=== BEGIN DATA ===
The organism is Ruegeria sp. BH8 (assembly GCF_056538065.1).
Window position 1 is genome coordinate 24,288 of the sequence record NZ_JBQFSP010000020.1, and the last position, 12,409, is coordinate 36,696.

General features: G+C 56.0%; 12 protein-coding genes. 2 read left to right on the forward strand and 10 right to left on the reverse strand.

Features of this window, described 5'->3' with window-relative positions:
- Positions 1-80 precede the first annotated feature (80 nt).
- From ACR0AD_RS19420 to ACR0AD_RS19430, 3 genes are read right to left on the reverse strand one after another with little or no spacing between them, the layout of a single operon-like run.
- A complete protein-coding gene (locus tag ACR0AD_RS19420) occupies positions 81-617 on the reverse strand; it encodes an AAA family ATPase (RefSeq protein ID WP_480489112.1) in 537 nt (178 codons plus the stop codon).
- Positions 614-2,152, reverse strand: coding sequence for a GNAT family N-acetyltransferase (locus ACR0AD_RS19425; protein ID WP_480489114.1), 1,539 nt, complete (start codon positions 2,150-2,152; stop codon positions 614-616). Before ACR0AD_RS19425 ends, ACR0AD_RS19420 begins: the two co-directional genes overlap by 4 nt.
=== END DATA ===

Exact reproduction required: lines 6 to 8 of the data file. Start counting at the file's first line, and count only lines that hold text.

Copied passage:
- From ACR0AD_RS19420 to ACR0AD_RS19430, 3 genes are read right to left on the reverse strand one after another with little or no spacing between them, the layout of a single operon-like run.
- A complete protein-coding gene (locus tag ACR0AD_RS19420) occupies positions 81-617 on the reverse strand; it encodes an AAA family ATPase (RefSeq protein ID WP_480489112.1) in 537 nt (178 codons plus the stop codon).
- Positions 614-2,152, reverse strand: coding sequence for a GNAT family N-acetyltransferase (locus ACR0AD_RS19425; protein ID WP_480489114.1), 1,539 nt, complete (start codon positions 2,150-2,152; stop codon positions 614-616). Before ACR0AD_RS19425 ends, ACR0AD_RS19420 begins: the two co-directional genes overlap by 4 nt.